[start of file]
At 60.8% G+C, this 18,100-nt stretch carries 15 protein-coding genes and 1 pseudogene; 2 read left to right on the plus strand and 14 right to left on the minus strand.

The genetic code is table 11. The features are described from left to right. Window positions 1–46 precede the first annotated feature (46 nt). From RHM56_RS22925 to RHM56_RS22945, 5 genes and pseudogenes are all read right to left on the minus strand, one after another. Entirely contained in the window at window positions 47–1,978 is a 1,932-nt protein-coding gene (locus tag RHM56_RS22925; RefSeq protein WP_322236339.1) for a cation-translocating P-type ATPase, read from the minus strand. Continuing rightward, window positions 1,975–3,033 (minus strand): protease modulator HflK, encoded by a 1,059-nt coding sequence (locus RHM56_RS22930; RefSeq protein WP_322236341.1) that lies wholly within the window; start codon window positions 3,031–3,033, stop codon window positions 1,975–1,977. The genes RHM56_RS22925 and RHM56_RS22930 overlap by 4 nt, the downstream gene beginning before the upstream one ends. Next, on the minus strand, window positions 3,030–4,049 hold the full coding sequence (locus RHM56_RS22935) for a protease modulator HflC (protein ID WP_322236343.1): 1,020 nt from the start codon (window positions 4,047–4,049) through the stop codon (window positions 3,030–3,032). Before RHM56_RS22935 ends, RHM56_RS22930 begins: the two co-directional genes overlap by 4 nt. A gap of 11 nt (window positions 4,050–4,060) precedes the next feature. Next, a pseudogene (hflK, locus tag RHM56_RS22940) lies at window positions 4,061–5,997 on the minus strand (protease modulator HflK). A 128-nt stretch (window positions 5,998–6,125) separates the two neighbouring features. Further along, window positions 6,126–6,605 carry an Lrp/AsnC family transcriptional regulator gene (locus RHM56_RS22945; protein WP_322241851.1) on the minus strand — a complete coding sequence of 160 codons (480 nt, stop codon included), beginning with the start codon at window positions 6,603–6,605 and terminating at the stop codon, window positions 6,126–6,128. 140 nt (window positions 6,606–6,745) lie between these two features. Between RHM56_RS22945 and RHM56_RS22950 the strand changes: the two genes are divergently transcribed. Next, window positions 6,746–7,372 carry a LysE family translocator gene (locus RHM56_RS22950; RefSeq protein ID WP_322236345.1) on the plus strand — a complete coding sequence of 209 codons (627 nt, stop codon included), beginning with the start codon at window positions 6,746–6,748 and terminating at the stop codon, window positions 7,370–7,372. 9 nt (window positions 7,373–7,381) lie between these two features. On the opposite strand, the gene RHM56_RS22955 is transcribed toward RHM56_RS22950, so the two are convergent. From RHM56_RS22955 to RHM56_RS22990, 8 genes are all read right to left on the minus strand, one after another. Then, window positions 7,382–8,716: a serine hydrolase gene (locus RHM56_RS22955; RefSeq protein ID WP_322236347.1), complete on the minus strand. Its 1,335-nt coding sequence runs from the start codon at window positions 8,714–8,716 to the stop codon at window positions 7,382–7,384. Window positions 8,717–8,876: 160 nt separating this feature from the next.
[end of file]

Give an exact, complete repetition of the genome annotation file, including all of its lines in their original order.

At 60.8% G+C, this 18,100-nt stretch carries 15 protein-coding genes and 1 pseudogene; 2 read left to right on the plus strand and 14 right to left on the minus strand.

The genetic code is table 11. The features are described from left to right. Window positions 1–46 precede the first annotated feature (46 nt). From RHM56_RS22925 to RHM56_RS22945, 5 genes and pseudogenes are all read right to left on the minus strand, one after another. Entirely contained in the window at window positions 47–1,978 is a 1,932-nt protein-coding gene (locus tag RHM56_RS22925; RefSeq protein WP_322236339.1) for a cation-translocating P-type ATPase, read from the minus strand. Continuing rightward, window positions 1,975–3,033 (minus strand): protease modulator HflK, encoded by a 1,059-nt coding sequence (locus RHM56_RS22930; RefSeq protein WP_322236341.1) that lies wholly within the window; start codon window positions 3,031–3,033, stop codon window positions 1,975–1,977. The genes RHM56_RS22925 and RHM56_RS22930 overlap by 4 nt, the downstream gene beginning before the upstream one ends. Next, on the minus strand, window positions 3,030–4,049 hold the full coding sequence (locus RHM56_RS22935) for a protease modulator HflC (protein ID WP_322236343.1): 1,020 nt from the start codon (window positions 4,047–4,049) through the stop codon (window positions 3,030–3,032). Before RHM56_RS22935 ends, RHM56_RS22930 begins: the two co-directional genes overlap by 4 nt. A gap of 11 nt (window positions 4,050–4,060) precedes the next feature. Next, a pseudogene (hflK, locus tag RHM56_RS22940) lies at window positions 4,061–5,997 on the minus strand (protease modulator HflK). A 128-nt stretch (window positions 5,998–6,125) separates the two neighbouring features. Further along, window positions 6,126–6,605 carry an Lrp/AsnC family transcriptional regulator gene (locus RHM56_RS22945; protein WP_322241851.1) on the minus strand — a complete coding sequence of 160 codons (480 nt, stop codon included), beginning with the start codon at window positions 6,603–6,605 and terminating at the stop codon, window positions 6,126–6,128. 140 nt (window positions 6,606–6,745) lie between these two features. Between RHM56_RS22945 and RHM56_RS22950 the strand changes: the two genes are divergently transcribed. Next, window positions 6,746–7,372 carry a LysE family translocator gene (locus RHM56_RS22950; RefSeq protein ID WP_322236345.1) on the plus strand — a complete coding sequence of 209 codons (627 nt, stop codon included), beginning with the start codon at window positions 6,746–6,748 and terminating at the stop codon, window positions 7,370–7,372. 9 nt (window positions 7,373–7,381) lie between these two features. On the opposite strand, the gene RHM56_RS22955 is transcribed toward RHM56_RS22950, so the two are convergent. From RHM56_RS22955 to RHM56_RS22990, 8 genes are all read right to left on the minus strand, one after another. Then, window positions 7,382–8,716: a serine hydrolase gene (locus RHM56_RS22955; RefSeq protein ID WP_322236347.1), complete on the minus strand. Its 1,335-nt coding sequence runs from the start codon at window positions 8,714–8,716 to the stop codon at window positions 7,382–7,384. Window positions 8,717–8,876: 160 nt separating this feature from the next.